Operators of e-commerce companies have identified costly electricity charges as a deterrent to investment and business development in Nigeria.
This is coming as the Association of Nigerian Electricity Distributors, ANED, reveals that less than 40 percent of electricity bills are paid by consumers and as a result higher tariffs are expected to be levied in a bid to plug the loss in power revenue.
Stakeholders’ state that with a recession poised to sweep through the economy, an unstable currency washing out capital security and epileptic power supply forcing a dependence on generators, the hike in electricity tariffs will limit industry growth.
Speaking on the issue, Kushal Dutta, managing director of Jovago Nigeria expressed, “One of the highest cost e-commerce companies in Nigeria cover is electricity. Because online-based business need constant power supply to function and deliver services to clients, we spend a bulk of our revenue which should go into increasing operations on buying diesel for generators that run almost 24 hours each day.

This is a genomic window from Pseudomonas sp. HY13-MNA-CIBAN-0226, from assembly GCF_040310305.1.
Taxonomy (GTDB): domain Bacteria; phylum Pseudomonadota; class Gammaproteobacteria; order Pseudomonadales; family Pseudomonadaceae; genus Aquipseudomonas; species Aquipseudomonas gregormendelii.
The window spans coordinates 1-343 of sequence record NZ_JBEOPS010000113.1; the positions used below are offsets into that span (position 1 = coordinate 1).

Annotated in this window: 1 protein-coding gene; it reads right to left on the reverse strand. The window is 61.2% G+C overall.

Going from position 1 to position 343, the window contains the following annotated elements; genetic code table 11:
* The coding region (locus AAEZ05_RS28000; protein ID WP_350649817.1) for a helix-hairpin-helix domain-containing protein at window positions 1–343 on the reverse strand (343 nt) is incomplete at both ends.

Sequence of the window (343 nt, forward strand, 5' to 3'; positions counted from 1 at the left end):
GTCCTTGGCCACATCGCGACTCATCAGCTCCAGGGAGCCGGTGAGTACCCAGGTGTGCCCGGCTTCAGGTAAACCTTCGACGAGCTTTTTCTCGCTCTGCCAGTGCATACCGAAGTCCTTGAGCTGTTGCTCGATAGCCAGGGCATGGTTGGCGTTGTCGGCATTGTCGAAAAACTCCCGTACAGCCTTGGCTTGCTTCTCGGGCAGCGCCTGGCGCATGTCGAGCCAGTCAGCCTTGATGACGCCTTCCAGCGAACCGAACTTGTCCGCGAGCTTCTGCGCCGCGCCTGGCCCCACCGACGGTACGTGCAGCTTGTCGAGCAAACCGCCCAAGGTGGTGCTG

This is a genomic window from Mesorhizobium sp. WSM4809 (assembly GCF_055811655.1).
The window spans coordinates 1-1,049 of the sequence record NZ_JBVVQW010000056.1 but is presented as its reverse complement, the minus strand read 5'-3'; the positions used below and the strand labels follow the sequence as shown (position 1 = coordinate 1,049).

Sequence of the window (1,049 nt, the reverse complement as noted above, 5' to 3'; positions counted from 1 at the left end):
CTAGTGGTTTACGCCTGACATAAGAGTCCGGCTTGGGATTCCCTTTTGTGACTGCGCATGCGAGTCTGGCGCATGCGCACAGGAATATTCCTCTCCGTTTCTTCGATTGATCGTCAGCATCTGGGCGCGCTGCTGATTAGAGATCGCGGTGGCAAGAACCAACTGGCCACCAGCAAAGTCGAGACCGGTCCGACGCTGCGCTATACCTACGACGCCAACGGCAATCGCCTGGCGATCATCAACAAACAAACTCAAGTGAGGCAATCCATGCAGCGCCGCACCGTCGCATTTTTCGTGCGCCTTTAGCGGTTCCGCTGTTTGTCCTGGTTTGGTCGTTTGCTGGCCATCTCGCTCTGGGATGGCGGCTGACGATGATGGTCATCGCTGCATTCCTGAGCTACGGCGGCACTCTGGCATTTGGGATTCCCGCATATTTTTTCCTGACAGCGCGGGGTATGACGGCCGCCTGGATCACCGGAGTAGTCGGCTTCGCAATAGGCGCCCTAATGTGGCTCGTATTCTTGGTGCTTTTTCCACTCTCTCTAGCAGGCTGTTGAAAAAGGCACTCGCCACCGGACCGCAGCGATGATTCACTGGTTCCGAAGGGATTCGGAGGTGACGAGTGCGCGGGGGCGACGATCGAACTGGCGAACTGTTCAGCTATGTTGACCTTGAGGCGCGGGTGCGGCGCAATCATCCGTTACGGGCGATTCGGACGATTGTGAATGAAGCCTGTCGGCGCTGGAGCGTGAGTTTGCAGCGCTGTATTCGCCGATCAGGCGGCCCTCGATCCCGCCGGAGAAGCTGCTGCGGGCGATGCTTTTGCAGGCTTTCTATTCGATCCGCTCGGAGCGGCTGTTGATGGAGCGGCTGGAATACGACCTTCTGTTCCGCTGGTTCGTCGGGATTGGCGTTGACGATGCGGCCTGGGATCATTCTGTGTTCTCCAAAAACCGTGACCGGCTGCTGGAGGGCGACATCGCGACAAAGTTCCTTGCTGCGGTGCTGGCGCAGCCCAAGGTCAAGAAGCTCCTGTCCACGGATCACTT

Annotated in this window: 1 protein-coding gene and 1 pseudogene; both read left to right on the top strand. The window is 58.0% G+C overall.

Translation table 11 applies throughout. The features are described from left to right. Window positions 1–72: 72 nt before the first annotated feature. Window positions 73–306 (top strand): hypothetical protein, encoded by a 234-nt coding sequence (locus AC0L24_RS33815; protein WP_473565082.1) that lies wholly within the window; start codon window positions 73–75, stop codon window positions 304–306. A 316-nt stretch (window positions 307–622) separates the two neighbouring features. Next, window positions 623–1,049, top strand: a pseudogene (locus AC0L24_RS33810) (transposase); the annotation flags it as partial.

“Although we predict better market opportunities for the sector, there is need to curb this inflation in tariff pricing so investing companies can begin to thrive and achieve real growth,” Dutta said.
While consumers of power bemoan the instability and high cost of sourcing electricity, Sunday Oduntan, executive director of the Association of Nigerian Electricity Distributors, ANED, said that the high charges were dismissible in view of the low payment habits of Nigerians.
According to Oduntan in an interview granted to a national daily, consumers pay less than “40 per cent of their actual bills.” This revelation was made after electricity distributors began recording redline cash receipts on a quarterly basis.
“I’ve toured all the 11 Discos and I see the same pattern across board in terms of our peoples’ attitude with respect to the payment of electricity bills,” he said, “You give a bill of N5,000 and they’ll pay N2,000 and will tell you they will clear it next time. This is how it continues to pile up.”
With the government removing fuel subsidies and oil marketers refusing to sell diesel at pump prices, the cost of doing business in Nigeria is expected to double over the next three months especially as oil hits a benchmark price of $38 per barrel with the International Monetary Fund (IMF) predicting a further drop to $20 per barrel by mid-year.